Saturday, January 14, 2006


See I'm all about them words
Over numbers, unencumbered numbered words
Hundreds of pages, pages, pages forwards
More words then I had ever heard and I feel so alive
-jason mraz

You know your brain is chilling out somewhere in the backseat when you rely on fluffy pop songs to encapsulate your life. (and is so small you can't really see it in the rearview mirror)


I just realised that after my initial culture shock of aussie-isms those many years ago (see you later? But I'm never going to see you again!) I'm now going through cultural retraining with Singaporeans.

Just like how "see you later" used to piss the shit out of me when I first arrived, Singaporean usage of everyday English words drives me absolutely bananas- my pet hate being "Correct" (occasionally pronounced "corright")

Technically, the word correct in Singaporean usage makes perfect sense. It means that it is not a fallacy. Zero faults.

So when you make some random remark when you bump into them in the streets and say "hey weren't you in my class in year 1902?" instead of saying somethings friendly, they'll say something like

"Correct. You're XYZ's friend right???"

or when you're having a perfectly benign conversation, and then someone brings up say...some home truth like the earth is round. or were discussing U2's upcoming concert and said "Rumour has it Bono is not going to wear his sunnies" or something like that, they'd say "Yah, correct! and then blah blah blah"


I don't care if I'm correct or not about the rumour, and if I'm telling people the earth is almost certainly round, I don't need some schoolmarm to jump in and say "Yah, correct" not to mention they then hijack the conversation after making "correct" statements. I feel so patronised!

I mean, they were SO MANY OTHER THINGS to say. if they'd cut out the dammable "yah correct" I'd be so much more willing for them to open their mouths without a baseball bat in my hand. I mean imagine...

"rumour has it Bono blah blah"

"yeah! I heard that too! blah blah blah"

At this stage, I DON'T GIVE A RAT'S ASS what you change the subject to. The price of eggs even! It's so much less confronting!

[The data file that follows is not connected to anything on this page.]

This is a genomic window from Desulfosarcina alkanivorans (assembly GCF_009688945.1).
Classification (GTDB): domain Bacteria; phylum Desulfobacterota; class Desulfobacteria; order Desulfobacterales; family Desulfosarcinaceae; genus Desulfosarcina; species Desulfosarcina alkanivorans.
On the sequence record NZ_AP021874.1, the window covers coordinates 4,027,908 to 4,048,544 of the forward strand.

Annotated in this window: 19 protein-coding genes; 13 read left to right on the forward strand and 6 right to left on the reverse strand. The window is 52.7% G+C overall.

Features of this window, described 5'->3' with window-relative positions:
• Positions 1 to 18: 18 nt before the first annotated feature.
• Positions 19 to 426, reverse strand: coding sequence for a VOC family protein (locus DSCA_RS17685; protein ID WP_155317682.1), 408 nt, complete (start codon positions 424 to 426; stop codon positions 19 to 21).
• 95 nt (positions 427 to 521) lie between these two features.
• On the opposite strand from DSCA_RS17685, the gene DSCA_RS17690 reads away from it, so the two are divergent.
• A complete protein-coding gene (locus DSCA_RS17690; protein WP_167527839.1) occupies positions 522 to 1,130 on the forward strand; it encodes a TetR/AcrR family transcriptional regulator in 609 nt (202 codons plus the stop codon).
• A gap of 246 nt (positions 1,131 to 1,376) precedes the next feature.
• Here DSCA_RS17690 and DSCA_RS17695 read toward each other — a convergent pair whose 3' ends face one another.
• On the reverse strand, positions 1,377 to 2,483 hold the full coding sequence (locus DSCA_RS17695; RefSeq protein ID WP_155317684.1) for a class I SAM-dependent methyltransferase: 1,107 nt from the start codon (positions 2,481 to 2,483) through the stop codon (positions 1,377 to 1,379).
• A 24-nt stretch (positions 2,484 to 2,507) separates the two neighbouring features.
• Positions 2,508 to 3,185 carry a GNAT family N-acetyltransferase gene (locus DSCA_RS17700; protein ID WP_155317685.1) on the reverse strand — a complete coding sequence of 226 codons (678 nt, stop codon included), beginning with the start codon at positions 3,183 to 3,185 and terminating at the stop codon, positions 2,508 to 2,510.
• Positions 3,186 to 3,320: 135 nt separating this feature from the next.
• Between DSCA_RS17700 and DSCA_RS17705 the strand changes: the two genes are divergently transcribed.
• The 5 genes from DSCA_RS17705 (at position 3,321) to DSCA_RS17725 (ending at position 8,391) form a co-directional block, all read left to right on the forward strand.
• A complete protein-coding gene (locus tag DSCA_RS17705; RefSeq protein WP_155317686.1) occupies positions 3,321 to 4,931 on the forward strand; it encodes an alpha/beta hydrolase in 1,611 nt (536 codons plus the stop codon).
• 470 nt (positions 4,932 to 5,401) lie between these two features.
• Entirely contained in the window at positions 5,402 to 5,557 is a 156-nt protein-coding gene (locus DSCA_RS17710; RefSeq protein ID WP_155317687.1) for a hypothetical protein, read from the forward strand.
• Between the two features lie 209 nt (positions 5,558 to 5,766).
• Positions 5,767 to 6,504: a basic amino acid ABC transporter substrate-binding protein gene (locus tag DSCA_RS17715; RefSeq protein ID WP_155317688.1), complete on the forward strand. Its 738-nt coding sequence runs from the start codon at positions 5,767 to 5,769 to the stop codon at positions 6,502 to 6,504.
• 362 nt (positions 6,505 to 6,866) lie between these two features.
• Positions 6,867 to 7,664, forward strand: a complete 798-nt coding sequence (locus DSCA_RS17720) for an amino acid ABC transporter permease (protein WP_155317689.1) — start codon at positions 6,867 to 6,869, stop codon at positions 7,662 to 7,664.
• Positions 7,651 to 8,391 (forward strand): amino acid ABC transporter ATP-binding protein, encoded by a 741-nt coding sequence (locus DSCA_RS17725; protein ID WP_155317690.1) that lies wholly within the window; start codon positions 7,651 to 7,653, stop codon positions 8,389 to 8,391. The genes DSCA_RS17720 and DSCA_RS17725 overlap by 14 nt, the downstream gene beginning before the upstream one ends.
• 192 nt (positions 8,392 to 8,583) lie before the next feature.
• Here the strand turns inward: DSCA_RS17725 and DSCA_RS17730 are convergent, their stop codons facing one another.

ok. how about

"rumour has it Bono blah blah blah"

"hmmm, but then I heard...."

The underlying problem seems to be that any statement I make is turned into a validating one. Everything I say has to be sanctioned.

"The tram inspectors sometimes dress in plainclothes"

"Yeah correct!"

I DON'T NEED YOUR VALIDATION!!!! in fact I feel patronised!!!!

and it's such a reflection of the culture. everything sanctioned, the herd mentality, the usage bearing a strong resemblance to a classroom in a country where academic grades reign supreme.

In fact, I've noticed it's a more "guy word" to use. Not many girls seem to use it, and there it is...reflection of a chauvanistic society on top of it all.

I once read a research article about chauvanistic values in Asian countries..and how it differs from traditional western chauvanism per se, and how it differs yet again from Mediterranian cultures and Middle eastern ones, and religious ones are different yet again.

What struck me was the country by country breakdown.

In the survey, Singapore was the ONLY COUNTRY in Asia where the men expect the women not only to cook and clean, but to also hold down a full time job.

we are reflection of our times, our cultures. and sometimes, the usage of the word "correct" just plain freaks me out, because it means so much more.

Listening to: 80s pop shmaltz


Anonymous said...

I have a dislike for conversations wherein I'm constantly prodded for validation. And it happens a lot. I expect the person with whom I'm speaking to have an opinion, stand by it, tell me what they think. I'll either agree or disagree. But stop asking me at the end of every paragraph, "Don't you think?" in an effort to seek validation. It's a source of major frustration.

Anonymous said...

HAHAHAHAHAHAAHAHAHAHA i'd forgotten all about "correct!" It's been years since anyone's said it to me in that particular singalander way, not that i actually got it too much to begin with. How did this correct thing come about anyway? Any ideas?

Anonymous said...


Anonymous said...

Thanks crazy lady

Anonymous said...

Singaporean men like to presume/assume/know that as a woman (thus an inferior being - fallacious assumption [I tire of having to be so literal, but just in case the sarcasm flies above some heads]) would appreciate and be ever so grateful that they are affirming your cutesy little observation about Bono.
Revolting hor?

At the end of the day, they not only want a woman that can cook clean and hold a full-time job, the woman must be able to cook and clean (But not as well as his mum), hold down a good enough full-time job (but not earn more than him) and never ever be smarter than him, lest his fragile ego takes a beating and his nether parts start to shrivel or implode.

Yes I sound like a misandrist. You aren't wrong, this place and its herd of narrow-minded lemmings born in conditions lacking oxygen make me so.

Myst: I might have a way out of this place, and no it does not involve a spoon nicked from Qantas.

Anonymous said...

ryc on xanga:

There were feathers ruffled amongst the Koreans when the two American Korean actors couldn't speak Korean properly on the show and with an American accent to boot. It is understandable given that their characters were meant to be local Koreans.


Anonymous said...

yah, correct...speaking of mraz, my 3 house mates like him and it drives me nuts.

Joshua said...

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